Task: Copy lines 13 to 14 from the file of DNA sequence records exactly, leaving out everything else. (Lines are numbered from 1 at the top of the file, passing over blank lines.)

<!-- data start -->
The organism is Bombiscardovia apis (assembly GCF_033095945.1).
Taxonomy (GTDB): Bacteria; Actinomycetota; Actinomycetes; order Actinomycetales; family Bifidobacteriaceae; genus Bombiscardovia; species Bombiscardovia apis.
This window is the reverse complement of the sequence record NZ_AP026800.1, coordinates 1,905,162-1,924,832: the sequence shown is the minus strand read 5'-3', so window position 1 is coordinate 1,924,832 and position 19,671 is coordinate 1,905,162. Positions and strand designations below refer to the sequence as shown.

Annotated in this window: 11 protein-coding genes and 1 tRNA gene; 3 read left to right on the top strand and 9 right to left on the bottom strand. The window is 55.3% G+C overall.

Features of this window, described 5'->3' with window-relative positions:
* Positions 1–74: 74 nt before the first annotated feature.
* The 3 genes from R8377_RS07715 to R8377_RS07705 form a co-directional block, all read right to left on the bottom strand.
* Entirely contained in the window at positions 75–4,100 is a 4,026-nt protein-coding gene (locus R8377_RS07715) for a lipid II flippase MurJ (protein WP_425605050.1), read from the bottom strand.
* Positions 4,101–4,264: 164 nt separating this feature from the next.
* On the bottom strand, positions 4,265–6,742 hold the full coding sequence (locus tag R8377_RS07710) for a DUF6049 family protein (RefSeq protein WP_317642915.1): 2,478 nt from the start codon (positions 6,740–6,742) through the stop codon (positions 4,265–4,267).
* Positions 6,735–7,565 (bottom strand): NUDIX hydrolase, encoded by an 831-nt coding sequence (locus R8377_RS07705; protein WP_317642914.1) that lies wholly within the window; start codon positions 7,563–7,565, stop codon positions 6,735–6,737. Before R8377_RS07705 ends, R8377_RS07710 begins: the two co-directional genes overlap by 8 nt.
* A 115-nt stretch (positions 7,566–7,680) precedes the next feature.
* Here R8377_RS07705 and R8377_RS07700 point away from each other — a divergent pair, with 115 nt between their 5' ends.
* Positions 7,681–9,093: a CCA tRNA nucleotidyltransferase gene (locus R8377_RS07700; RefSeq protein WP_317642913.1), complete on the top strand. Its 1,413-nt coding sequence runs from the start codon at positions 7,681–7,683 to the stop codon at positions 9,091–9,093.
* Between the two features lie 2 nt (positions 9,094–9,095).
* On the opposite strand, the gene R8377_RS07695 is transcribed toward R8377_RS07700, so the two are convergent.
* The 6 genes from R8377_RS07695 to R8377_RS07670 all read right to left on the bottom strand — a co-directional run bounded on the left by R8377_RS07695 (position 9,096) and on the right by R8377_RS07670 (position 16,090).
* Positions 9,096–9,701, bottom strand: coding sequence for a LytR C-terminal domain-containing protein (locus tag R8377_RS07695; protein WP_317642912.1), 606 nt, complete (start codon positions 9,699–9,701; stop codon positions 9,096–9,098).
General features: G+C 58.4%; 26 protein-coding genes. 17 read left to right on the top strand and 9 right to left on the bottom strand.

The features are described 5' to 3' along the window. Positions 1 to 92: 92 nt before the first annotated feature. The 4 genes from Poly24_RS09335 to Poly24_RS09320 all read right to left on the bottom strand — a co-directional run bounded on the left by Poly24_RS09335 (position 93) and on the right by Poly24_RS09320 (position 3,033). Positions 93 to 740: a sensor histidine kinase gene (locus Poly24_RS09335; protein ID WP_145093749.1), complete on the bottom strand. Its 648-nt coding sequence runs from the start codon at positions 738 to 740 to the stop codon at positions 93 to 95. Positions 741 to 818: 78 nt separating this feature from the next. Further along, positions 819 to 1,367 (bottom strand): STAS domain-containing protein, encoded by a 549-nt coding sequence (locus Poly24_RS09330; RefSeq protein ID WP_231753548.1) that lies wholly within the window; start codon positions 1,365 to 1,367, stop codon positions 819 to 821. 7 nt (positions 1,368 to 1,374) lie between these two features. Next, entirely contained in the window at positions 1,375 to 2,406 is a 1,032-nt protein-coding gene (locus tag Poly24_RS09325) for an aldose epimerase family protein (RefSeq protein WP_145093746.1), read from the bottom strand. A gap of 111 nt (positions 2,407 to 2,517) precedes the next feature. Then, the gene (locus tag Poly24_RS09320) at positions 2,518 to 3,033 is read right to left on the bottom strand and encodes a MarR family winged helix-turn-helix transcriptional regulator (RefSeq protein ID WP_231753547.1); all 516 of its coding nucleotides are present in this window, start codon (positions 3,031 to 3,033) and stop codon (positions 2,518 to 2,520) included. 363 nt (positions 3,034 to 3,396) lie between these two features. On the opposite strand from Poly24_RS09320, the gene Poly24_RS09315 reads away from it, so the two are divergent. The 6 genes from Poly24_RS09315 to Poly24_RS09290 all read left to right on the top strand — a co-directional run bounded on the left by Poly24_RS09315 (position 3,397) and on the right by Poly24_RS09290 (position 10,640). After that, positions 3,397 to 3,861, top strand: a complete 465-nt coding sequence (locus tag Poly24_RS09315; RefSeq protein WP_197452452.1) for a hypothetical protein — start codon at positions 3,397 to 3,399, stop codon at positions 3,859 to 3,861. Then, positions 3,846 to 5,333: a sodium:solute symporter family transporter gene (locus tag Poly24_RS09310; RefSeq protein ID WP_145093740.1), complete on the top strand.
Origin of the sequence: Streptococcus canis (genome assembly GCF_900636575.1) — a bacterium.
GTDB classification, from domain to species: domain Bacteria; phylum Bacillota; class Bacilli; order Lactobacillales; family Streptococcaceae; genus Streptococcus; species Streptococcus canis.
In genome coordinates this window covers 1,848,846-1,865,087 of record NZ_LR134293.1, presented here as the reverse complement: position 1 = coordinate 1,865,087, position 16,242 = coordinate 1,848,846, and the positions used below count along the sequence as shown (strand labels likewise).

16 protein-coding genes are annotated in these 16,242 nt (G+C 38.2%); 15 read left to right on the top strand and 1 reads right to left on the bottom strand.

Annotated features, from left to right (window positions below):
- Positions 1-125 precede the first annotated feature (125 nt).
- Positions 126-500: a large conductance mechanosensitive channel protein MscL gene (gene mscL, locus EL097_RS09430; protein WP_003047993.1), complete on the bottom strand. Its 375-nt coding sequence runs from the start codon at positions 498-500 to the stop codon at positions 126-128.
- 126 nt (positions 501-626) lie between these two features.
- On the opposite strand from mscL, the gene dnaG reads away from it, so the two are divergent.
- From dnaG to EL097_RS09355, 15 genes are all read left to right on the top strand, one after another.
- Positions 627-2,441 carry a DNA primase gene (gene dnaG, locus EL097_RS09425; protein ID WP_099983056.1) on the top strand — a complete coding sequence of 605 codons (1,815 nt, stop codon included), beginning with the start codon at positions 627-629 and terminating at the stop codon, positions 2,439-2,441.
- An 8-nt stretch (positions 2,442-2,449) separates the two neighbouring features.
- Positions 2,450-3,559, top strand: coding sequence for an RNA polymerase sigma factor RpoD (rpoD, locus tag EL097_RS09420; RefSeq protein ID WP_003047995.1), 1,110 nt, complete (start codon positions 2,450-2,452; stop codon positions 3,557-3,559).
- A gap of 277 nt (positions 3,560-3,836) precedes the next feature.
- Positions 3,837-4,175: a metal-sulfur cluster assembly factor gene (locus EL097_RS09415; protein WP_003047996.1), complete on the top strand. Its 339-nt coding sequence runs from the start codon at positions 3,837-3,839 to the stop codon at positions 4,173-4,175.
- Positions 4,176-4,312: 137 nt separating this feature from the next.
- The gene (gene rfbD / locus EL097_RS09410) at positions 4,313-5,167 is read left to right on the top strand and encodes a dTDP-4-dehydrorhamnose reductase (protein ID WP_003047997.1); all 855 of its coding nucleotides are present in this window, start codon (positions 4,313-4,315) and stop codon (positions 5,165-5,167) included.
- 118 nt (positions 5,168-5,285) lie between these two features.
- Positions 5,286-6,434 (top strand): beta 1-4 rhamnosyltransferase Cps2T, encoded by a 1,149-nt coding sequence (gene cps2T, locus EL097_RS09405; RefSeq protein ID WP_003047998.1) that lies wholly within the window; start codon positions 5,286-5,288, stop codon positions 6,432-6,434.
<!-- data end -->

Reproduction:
* Here R8377_RS07705 and R8377_RS07700 point away from each other — a divergent pair, with 115 nt between their 5' ends.
* Positions 7,681–9,093: a CCA tRNA nucleotidyltransferase gene (locus R8377_RS07700; RefSeq protein WP_317642913.1), complete on the top strand. Its 1,413-nt coding sequence runs from the start codon at positions 7,681–7,683 to the stop codon at positions 9,091–9,093.